Skip to main content

The Iraq Report: US drawdown will embolden Iran's proxies

The Iraq Report: US military drawdown will embolden Iran's proxies
7 min read
18 September, 2020
Iran-backed militias will feel emboldened by a reduction of capable enemies on their doorstep, and could seek to expand their power and influence even further.
The United States will withdraw thousands of its troops from Iraq. [Getty]
With the announcement earlier this month that the United States will withdraw thousands of its troops from Iraq, Iran and its Shia Islamist proxies have hailed the decision as a victory of their "Axis of Resistance". 

Undoubtedly, this will mean that the Iraqi Shia militias who work hand-in-glove with Tehran's Islamic Revolutionary Guard Corps (IRGC) will feel emboldened by a reduction of capable enemies on their doorstep, and will seek to expand their power and influence even further.

However, this also raises a question of the relevance of the Shia militias in Iraqi politics, particularly those who serve under the banner of the Baghdad-sanctioned but Tehran-backed Popular Mobilisation Forces (PMF).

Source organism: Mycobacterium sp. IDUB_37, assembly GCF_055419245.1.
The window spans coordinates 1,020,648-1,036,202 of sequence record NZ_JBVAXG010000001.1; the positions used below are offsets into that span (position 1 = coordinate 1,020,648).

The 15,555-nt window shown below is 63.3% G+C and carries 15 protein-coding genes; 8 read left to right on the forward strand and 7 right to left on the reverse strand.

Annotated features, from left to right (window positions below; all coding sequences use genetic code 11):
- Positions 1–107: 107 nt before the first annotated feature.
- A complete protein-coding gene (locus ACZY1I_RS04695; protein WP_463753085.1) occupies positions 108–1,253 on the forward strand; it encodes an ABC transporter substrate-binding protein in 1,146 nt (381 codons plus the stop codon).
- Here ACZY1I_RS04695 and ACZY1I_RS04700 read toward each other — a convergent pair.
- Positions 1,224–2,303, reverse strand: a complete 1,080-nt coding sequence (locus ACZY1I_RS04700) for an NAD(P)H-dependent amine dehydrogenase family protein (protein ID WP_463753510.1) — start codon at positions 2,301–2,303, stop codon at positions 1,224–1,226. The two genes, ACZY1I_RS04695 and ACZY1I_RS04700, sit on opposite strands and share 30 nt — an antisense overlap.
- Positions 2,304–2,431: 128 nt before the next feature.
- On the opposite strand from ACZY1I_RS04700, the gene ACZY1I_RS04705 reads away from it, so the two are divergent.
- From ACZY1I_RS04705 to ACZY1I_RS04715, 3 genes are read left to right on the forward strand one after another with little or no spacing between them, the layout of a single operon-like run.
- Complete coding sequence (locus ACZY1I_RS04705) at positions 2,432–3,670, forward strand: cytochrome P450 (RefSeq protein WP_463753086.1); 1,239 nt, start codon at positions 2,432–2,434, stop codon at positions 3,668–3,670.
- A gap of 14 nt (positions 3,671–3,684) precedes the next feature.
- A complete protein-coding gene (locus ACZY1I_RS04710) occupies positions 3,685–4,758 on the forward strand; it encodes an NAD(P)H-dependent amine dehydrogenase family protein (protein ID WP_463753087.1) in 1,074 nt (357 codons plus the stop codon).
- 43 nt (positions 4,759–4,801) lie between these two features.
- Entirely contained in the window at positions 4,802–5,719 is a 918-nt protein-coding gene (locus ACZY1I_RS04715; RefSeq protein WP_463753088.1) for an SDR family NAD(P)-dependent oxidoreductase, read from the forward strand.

A large part of their existence is based upon their rhetoric of resisting a foreign occupier and combating the Islamic State (IS) group which has been formally declared as defeated since 2017.

With their raison d'être now undermined, and early elections called for 2021, fears are growing that the PMF and Iran are simply seeking to entrench a pro-Tehran regime in Baghdad, completely undermining Iraqi self-determination and sovereignty.

US withdrawal both emboldens and undermines Iran

The United States Central Command (CENTCOM) announced that it would cut its military footprint in Iraq by almost half earlier this month, in a move set to both embolden and undermine Iran's presence in Iraq. 

Fears are growing that the PMF and Iran are seeking to entrench a pro-Tehran regime in Baghdad, completely undermining Iraqi self-determination and sovereignty

General Frank McKenzie, the head of CENTCOM, announced in a visit to Iraq on 9 September that troops would be reduced from 5,200 to 3,000 after a determination was made that the Iraqi military was now in a better position to fend for itself. 

"We are continuing to expand on our partner capacity programmes that enable Iraqi forces and allow us to reduce our footprint in Iraq," McKenzie said, according to Reuters. "This reduced footprint allows us to continue advising and assisting our Iraqi partners in rooting out the final remnants of ISIS in Iraq and ensuring its enduring defeat," he added.